- You think self-confidence will make you arrogant:
Sometimes, values such as modesty and being humble can get in the way of us building a healthy sense of self-confidence. We may have mistakenly believed that confident people are “too arrogant,” “full of themselves,” or “all they do is just talk about themselves.” When we equate having the confidence to being arrogant, we can unknowingly and unintentionally avoid feeling confident out of fear of being arrogant. In actuality, it is possible to be confident in yourself while still being modest and humble. Arrogance tends to come from a place of comparison to others, whereas confidence comes from belief in yourself.
- You always compare yourself to others, and in turn, make negative conclusions about yourself:
It can be difficult to separate our goals, self-perception, and expectations from what we see others doing or are told we should be doing. We cannot know any other person’s true private life, innate skill set, circumstances, or resources, which means we could not ever truly compare what we are doing with what anyone else is doing (or not doing). Confidence is an internal engine that fuels and facilitates success; when it is properly supported and nurtured, we can understand that it doesn’t rely on any external competition with others.
Because confidence is worn and expressed differently in everyone, the idea of finding it in yourself might have you thinking that you’ll never feel confident. But the truth is that you probably already feel confident in some ways or about some things. Perhaps you are a shy or reserved person who finds it difficult to make ‘small talk’ with strangers. This doesn’t mean you don’t have confidence in other areas of your life; it just means you’re not confident in your social skills. If you think about things you do that you feel are fun or come naturally to you, you may discover that you feel confident about them.
Of course, it is human nature to only focus on what we perceive as a shortcoming and to shrug off any of our skills that don’t match the one true skill we desire to have. This can cause us to fixate so much on our struggles that we don’t see our wins. You might be confident in ten different ways, but be telling yourself that the one area where you lack confidence is the only one that matters. In a case like this, you may say to yourself, “I have no confidence. What do I do?”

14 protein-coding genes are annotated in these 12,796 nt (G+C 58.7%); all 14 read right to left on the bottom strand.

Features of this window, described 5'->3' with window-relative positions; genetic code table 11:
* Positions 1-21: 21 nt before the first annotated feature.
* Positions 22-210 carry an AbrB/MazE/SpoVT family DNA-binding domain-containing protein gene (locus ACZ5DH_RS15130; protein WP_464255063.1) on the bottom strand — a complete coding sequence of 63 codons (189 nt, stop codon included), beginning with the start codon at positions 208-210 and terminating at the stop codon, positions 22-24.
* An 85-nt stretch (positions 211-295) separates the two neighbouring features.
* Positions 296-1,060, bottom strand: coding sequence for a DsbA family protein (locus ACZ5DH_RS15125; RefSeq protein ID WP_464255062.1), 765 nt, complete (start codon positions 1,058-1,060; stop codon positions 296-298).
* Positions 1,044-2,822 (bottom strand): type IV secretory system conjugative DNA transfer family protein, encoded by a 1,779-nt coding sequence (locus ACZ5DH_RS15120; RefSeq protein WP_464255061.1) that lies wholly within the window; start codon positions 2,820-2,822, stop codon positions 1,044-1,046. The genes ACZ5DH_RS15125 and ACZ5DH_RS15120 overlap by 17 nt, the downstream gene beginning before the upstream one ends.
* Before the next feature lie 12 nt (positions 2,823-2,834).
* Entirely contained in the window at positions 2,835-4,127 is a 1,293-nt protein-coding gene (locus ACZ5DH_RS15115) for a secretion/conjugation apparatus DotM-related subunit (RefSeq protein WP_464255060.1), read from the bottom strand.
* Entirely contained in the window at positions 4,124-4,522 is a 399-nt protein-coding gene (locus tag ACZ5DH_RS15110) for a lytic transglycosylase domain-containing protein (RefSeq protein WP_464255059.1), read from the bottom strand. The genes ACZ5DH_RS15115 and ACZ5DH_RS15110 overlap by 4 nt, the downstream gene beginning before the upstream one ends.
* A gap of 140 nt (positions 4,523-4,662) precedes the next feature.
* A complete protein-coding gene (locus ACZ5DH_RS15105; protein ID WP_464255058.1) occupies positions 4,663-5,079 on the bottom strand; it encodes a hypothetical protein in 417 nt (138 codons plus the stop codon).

While working on undoing the all-or-nothing thinking that can make one shortcoming seem more important than all the positives in your life, some habits can be employed and practiced to boost, affirm and reassure your confidence in any given situation.
3 ways to boost confidence:
- Take action:
One of my favorite books on fear and anxiety is called “Feel the Fear, and Do It Anyway” which is written by Susan Jeffers. The book gives insight into fear and anger and tools to push through those feelings and instead empower yourself to live the life you want to live. The book’s title itself is a great motto or mantra to carry with us when we approach new activities or any uncomfortable situation.
We often think we need to feel a certain way before we can take action. We wait until we feel ready and motivated to do something. We wait until we feel less anxious or fearful to take action. What if our efforts were not dependent on those feelings? What if we learned to feel the fear, anxiety, and doubt and still take that first step? What if the goal isn’t to be fearless but to learn to feel the fear and be courageous at the same time?
The best way to start is simply to start. Join that hiking group and meet new people. Sign up for that online course you’ve been putting off. Say hello to that cute person who smiles at you at the coffee shop every Sunday. At the very least, you’re practicing taking action. Best case scenario, something amazing happens!
- Change your inner dialogue:
Often we wait until we feel a certain way to change the way we view ourselves. We think we need to feel confident before we can start to praise ourselves or be forgiving of any shortcomings. However, our negative self-talk only limits our ability to feel good about ourselves. In order to start feeling confident, you need to change the way you talk to yourself.